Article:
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Gremlin's Tall Stories

TT2000 Break: Day 5 (26/02/2012)

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The alarm is going off at 4.30am, our pre-arranged time. I have some 1200km to cover before completing the TT2000, which I budget to be 14 moving hours, 16 hours all up (rough maths), plus a buffer of one hour for safety, so I want to be on the road at 5am. I send a txt to Toto to confirm heís up (as our rooms are not near each other) which he confirms and I complete packing.

Most of my gear had already been packed where it needed to be, but there are always the final tweaks. Sticking my head out the window I declared the weather was freaken cold but clear, so I put the heated vest back on along with a thermal top but tucked the cord away unless I needed it. The rain jacket stayed in the pannier. We were expecting a lot of interruption from police as the Nelson Tasman police had basically declared war on all bikers passing through the area, so we put our high viz vests on, to look safer (however, the nut behind the handlebar was still as loose as ever ).

Toto left a couple of minutes before me, as he had his own course to do and was fully fuelled already. I never leave the bike standing overnight with a full load of fuel due to how much fuel I put in, and since itís effectively double the amount a normal bike takes, issues with expansion etc could have double the impact for me. I head over to the Shell, which Toto had nicely checked out the previous evening, to make sure it was 24/7 and while paying the attendant said there had already been a couple of bikes through.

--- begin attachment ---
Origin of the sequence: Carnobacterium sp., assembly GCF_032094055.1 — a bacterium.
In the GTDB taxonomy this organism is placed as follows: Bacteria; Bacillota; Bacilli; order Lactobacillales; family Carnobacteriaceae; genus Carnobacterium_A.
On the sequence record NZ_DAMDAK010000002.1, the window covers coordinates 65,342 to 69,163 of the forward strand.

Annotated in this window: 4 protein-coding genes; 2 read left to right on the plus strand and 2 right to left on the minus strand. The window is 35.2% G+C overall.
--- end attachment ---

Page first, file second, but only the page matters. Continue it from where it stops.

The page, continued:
By the time I was on the road properly it was just after 5.30am, so there went half my buffer before the day had begun. The roads were mostly quiet so I could settle into my pace and get some mileage under my belt before the sun came up and the day was in full swing. I took SH7 inland, as I had to head towards Nelson, didnít need the extra points Westport offered and SH7 looked to be the faster route. Reefton, The City of Light (or so their boards say) had very little light to offer and plenty of fog instead, some of it quite thick indeed. It was also mostly as cool as I had anticipated, but being a mesh jacket on the outside my arms were a little cold so it was time for the lovely heated vest again. Pulled the seats off to pull out the vest cord from the wiring loom, replaced seats, mmm nice warm vest and I was off again.

I was some half hour up the road going through the Buller Gorge pondering various thoughts, when I couldnít recall strapping the seat pad back on in Reefton. I was carry a seat pad I bought in the USA and had been experimenting with using it, but it altered the ride height and affected air flow over my helmet. Iíd strapped it to the back seat for use if I wanted, but every time I had to adjust the heated vest cord I had to take it offÖ now I couldnít remember putting it back on (but I did leave it on the pannier reminding myself to strap it on).

A quick checkÖ no, it definitely isnít thereÖ FARRRRRK. Itís not like you can buy one here either, and I have some extra time so I risk returning to find it. Iíd only just got some straps sorted for it by an upholsterer, so I was rather cross with myself. Iím initially angry with myself, but try to calm myself to focus on riding and not to end up making a stupid mistake in the process. Back to Reefton, I go all the way back to the centre, no pad. I end up heading back out of town thinking itís been taken and now Iíve lost the time and have nothing to show for it, but suddenly find it on the outskirts. How I missed it entering town I donít knowÖ I try to strap it on, but the buckles are all broken, so I throw it in the pannier and leave Reefton for good (well, for this trip anyway).